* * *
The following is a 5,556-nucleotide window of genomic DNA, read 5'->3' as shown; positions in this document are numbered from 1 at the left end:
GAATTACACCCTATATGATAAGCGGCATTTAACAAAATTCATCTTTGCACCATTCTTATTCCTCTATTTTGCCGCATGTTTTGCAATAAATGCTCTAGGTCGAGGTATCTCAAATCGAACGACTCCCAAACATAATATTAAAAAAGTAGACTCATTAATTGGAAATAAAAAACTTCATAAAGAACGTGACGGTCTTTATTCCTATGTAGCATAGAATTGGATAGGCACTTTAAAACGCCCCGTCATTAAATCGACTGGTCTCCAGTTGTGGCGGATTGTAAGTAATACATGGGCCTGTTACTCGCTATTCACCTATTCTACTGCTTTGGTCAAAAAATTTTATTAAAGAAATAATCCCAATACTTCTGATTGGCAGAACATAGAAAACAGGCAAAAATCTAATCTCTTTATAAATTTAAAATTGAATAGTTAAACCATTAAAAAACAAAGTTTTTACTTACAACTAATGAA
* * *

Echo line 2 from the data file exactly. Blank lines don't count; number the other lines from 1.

GAATTACACCCTATATGATAAGCGGCATTTAACAAAATTCATCTTTGCACCATTCTTATTCCTCTATTTTGCCGCATGTTTTGCAATAAATGCTCTAGGTCGAGGTATCTCAAATCGAACGACTCCCAAACATAATATTAAAAAAGTAGACTCATTAATTGGAAATAAAAAACTTCATAAAGAACGTGACGGTCTTTATTCCTATGTAGCATAGAATTGGATAGGCACTTTAAAACGCCCCGTCATTAAATCGACTGGTCTCCAGTTGTGGCGGATTGTAAGTAATACATGGGCCTGTTACTCGCTATTCACCTATTCTACTGCTTTGGTCAAAAAATTTTATTAAAGAAATAATCCCAATACTTCTGATTGGCAGAACATAGAAAACAGGCAAAAATCTAATCTCTTTATAAATTTAAAATTGAATAGTTAAACCATTAAAAAACAAAGTTTTTACTTACAACTAATGAA